2. Main By-Products Derived from Winery Industry

The winemaking process is based on ancestral procedures, being more an art than a science. As a general rule, many artisanal practices are strongly rooted in the traditional vinification processes, as well as limited human resources or physical infrastructures during the production operations, limiting the update of the technological advances addressed to minimize waste production in several wine industries [3]. Therefore, implementation of waste management in the wine industry is a challenging task, making necessary the development of innovative and effective valorization procedures. In this sense, the growing demand of final products and the urgency of avoiding the environmental footprints of this agro-industrial activity have encouraged a tough legal framework to ensure the efficiency of the processes and to support the improvements of the recovery and recycling procedures.
The type of residues produced is closely dependent on the specific vinification procedures, which also affect the physic-chemical properties of the residual material, the characteristics of which determine its further use and specific valorization circuit in which it could be integrated. The major residues from wine-making activity are represented by: organic wastes (grape pomace, containing seeds, pulp and skins, grape stems, and grape leaves), wastewater, emission of greenhouse gases (CO2, volatile organic compounds, etc.), and inorganic wastes (diatomaceous earth, bentonite clay, and perlite) [17]. In this regard, it is estimated that in Europe alone, 14.5 million tons of grape by-products are produced annually [18].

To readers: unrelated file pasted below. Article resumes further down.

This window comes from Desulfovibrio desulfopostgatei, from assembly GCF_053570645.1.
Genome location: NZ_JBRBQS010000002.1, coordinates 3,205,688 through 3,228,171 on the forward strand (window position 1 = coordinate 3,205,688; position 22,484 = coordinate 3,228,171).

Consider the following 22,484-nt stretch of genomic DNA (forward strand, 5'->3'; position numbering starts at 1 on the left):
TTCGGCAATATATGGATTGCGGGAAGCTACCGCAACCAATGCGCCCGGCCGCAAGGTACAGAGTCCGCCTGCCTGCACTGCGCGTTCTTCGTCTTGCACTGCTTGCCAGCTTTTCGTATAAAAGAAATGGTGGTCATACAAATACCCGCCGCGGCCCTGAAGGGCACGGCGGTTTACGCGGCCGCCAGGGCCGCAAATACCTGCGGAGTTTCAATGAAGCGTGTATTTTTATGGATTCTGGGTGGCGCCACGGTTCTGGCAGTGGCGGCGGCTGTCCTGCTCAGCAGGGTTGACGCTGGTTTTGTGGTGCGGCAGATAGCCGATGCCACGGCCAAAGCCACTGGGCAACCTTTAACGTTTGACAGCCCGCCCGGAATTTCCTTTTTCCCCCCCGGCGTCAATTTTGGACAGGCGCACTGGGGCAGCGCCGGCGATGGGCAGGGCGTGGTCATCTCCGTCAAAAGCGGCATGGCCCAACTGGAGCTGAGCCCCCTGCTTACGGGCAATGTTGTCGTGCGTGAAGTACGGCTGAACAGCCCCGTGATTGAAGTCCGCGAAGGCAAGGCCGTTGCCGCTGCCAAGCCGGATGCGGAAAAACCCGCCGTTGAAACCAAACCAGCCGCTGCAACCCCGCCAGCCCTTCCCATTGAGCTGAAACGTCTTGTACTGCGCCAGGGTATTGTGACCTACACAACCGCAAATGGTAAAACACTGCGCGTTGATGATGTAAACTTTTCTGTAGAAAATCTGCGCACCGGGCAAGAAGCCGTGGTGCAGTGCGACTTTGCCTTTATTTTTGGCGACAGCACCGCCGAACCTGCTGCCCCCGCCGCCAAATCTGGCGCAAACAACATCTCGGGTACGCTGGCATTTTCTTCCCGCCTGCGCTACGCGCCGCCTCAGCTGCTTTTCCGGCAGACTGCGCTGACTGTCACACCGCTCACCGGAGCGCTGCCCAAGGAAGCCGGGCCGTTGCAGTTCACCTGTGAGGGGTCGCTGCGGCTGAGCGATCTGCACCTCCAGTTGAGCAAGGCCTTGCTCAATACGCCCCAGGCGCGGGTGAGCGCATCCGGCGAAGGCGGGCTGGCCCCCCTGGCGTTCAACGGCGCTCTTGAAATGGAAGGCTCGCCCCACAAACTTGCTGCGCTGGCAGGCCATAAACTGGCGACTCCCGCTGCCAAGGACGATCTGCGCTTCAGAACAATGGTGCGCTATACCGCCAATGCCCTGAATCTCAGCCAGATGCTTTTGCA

The valorization of winemaking by-products is mainly represented by the elaboration of soil fertilizers as well as a fermentation substrate for biomass production and livestock feeds [19,20,21]. However, there are several constraints for current available options for reusing these unprofitable materials. For example, certain polyphenols present in winery by-products are known to be phytotoxic and display antimicrobial effects during composting, impairing their utilization for this purpose. Regarding their use in livestock feed, some animals show intolerance to certain components, such as condensed tannins, which negatively affect digestibility [22]. Hence, their valorization as a source of bioactive phytochemicals of application in pharmaceutical, cosmetic, and food industries might constitute an efficient, profitable, and environment-friendly alternative for residues [23].

2.1. Grape Pomace or Press Residues

Grape pomace is the winery waste originated during the production of must (grape juice) by pressing whole grapes. Currently, 9 million tons of this organic residue are produced per year in the world [10], which constitutes 20% (w/w), on average, of the total grapes used for wine production [24,25,26,27]. The reported differences on the relative proportion of grape pomace in comparison with the total amount of grapes used during the vinification process is due to the complete material considered as well as the incorporation or not of grape stems as part of the vinification residues when calculating the relative proportion [24,25,26,27].